Pete Hammond

Almost exactly one year ago, Fox Searchlight released Beasts Of The Southern Wild. The Sundance sensation was significant in many ways, but it also stood out as the only 2012 Best Picture Oscar nominee to have been released in theatres in the definitely NOT Oscar-friendly first half of the year — and coming at the tail end of June it made that distinction by the skin of its teeth. The fact is, in Oscar’s modern era at least, it’s just not wise to risk a release in the first half of the eligibility year if you want to have a serious shot at Best Picture or other major Oscars. In the last five years only seven films have managed to buck the trend (Hurt Locker and Up in June 2009; Winter’s Bone and Toy Story 3 in June 2010; and Midnight In Paris and The Tree Of Life in May 2011 were the others), and that’s only because the Academy doubled its potential Best Pic noms from five to 10. In 2008, the last year there were only five nominees, no film was nominated in the top category that wasn’t released in the second half of the year.

Of course there are exceptions to every rule, and the long list of Oscar’s Best Picture winners have included early-release films that forced voters to have longer memories: Hurt Locker, Crash (May 2005), Gladiator (May 2000), Braveheart (May 1995) and Silence Of The Lambs (February 1991). The latter was particularly impressive since you would have to go back to Patton in 1970, during Hollywood’s road show era where films played a year on a single screen, to find another Best Pic winner released as early as February. That one definitely went against the grain of thinking in the modern era of Oscar campaigns.

So with the 2013 Oscar race hitting the halfway point this week, and assuming Friday’s crop of The Heat and White House Down are not Best Pic caliber, is there anything that has hit theatres pre-July that looms as a serious Best Picture contender? I wouldn’t bet the farm on it.

(SPOILER ALERT!) One of the  most realistic bets so far — and certainly the first of 2013′s crop that might qualify — could be Focus Features’ March 29th release The Place Beyond The Pines. Director Derek Cianfrance’s first film since his critically acclaimed Blue Valentine has a strong pedigree with stars Ryan Gosling and 2012 Best Actor nominee Bradley Cooper — plus the support of its studio which plans a major campaign. Producer Jamie Patricof tells me he thinks the movie has realistic shots for awards attention, particularly in Picture, Director, Screenplay, lead actor for Cooper, supporting actress for Eva Mendes and Supporting Actor for Gosling (SPOILER ALERT!) who may have lead billing but gets killed off Psycho-style in the film’s first half. Patricof may be drinking his own Kool-Aid, but he thinks Cooper actually topped his nominated role in Silver Linings Playbook. The film’s 81% fresh score on Rotten Tomatoes is a positive (top critics at 71% were more mixed though). Patricof says originally the plan was to launch the movie at Cannes in 2012 but it wasn’t ready in time. Instead they took it to the Toronto Film Festival in September which hatched the Focus deal, but it was decided to hold it until this spring. Of course March films are a much tougher sell Oscar-wise and Focus will have to bring the film back into voter consciousness in a big way to have any real shot in the Picture race, particularly with the level of competition on the horizon for fall.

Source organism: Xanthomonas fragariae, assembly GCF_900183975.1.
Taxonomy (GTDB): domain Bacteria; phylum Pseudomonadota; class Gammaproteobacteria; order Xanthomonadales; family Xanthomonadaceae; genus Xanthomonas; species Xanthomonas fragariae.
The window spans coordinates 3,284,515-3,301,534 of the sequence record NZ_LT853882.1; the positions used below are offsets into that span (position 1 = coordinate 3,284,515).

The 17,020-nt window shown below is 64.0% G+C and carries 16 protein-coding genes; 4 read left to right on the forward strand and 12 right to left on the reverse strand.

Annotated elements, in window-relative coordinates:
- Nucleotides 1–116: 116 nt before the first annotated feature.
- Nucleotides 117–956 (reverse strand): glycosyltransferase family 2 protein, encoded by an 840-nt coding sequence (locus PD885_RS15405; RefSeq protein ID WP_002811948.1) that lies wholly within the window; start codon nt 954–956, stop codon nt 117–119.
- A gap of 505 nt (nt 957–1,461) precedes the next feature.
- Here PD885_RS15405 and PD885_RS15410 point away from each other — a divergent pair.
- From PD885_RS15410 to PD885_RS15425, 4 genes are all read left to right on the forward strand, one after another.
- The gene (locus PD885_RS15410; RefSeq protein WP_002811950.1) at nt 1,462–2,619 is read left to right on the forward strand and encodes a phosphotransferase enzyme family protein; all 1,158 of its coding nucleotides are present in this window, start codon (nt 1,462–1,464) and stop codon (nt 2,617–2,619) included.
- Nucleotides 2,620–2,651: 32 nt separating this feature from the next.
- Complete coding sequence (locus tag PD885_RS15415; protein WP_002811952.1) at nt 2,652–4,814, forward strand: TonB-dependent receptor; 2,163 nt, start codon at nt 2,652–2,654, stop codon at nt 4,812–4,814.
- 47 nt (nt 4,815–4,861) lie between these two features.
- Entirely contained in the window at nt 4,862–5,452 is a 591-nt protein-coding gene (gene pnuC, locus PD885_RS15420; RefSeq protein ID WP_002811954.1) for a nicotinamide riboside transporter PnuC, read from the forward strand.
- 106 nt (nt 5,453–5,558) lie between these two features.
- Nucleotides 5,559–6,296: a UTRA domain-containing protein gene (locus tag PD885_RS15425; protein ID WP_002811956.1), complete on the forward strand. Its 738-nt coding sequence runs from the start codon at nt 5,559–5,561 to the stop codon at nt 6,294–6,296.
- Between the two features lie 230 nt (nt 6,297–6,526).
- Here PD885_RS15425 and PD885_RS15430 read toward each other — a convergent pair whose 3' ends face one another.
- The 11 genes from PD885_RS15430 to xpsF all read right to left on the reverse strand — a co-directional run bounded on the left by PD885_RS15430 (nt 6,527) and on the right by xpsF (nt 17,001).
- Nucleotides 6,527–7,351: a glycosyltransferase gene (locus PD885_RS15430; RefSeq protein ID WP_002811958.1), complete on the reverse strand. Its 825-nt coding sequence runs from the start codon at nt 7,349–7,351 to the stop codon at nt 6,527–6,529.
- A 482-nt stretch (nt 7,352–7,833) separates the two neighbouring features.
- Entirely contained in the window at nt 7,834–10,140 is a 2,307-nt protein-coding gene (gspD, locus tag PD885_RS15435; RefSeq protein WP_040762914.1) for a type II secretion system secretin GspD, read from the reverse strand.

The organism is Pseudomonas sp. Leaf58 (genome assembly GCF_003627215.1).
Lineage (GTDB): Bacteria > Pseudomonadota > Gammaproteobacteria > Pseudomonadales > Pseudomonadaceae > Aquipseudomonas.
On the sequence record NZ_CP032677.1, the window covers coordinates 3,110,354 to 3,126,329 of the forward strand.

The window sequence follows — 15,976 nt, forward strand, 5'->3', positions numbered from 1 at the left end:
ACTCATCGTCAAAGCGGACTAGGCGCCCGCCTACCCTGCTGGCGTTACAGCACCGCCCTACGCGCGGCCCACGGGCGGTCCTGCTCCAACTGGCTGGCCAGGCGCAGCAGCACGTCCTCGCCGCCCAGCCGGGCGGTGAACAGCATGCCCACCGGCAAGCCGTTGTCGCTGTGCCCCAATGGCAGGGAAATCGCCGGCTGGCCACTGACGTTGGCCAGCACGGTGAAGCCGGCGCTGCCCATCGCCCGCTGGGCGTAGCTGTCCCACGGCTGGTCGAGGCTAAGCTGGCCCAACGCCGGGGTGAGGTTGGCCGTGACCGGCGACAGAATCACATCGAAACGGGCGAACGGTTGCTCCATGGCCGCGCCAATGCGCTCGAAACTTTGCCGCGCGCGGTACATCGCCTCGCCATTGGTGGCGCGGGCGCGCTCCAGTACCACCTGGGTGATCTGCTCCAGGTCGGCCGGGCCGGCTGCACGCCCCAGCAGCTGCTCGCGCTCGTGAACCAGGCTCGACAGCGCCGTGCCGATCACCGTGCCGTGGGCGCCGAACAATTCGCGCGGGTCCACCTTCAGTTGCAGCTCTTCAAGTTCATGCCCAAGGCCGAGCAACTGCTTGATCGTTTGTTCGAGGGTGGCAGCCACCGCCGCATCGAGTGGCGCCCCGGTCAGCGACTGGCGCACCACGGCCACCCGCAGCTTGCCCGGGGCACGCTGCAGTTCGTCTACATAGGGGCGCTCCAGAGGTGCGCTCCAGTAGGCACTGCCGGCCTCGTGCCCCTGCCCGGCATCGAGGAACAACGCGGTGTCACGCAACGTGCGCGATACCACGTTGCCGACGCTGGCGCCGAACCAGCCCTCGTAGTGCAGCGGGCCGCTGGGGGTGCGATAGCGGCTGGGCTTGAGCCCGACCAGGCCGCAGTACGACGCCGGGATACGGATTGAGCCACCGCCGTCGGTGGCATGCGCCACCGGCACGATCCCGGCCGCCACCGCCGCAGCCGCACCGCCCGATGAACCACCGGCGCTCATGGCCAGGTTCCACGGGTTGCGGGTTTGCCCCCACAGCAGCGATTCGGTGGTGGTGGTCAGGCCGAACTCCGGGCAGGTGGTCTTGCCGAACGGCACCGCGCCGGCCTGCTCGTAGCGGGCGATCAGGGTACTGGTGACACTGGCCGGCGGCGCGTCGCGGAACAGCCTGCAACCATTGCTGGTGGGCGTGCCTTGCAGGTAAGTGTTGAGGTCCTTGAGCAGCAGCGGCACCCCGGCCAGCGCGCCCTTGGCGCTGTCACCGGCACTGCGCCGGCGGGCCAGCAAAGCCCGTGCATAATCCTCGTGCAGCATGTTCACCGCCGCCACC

April releases 42 (for stars Harrison Ford in support and Chadwick Boseman in lead) from Warner Bros and Mud from Roadside Attractions could factor in some races; possibly Matthew McConaughey in the latter if Roadside can convince the actors branch his is really a supporting role despite being the title character. McConaughey will be campaigned heavily for lead in Focus’ Dec. 6 release Dallas Buyers Club in which he plays an AIDS victim, but Mud was very well received and has turned into Roadside’s biggest hit yet.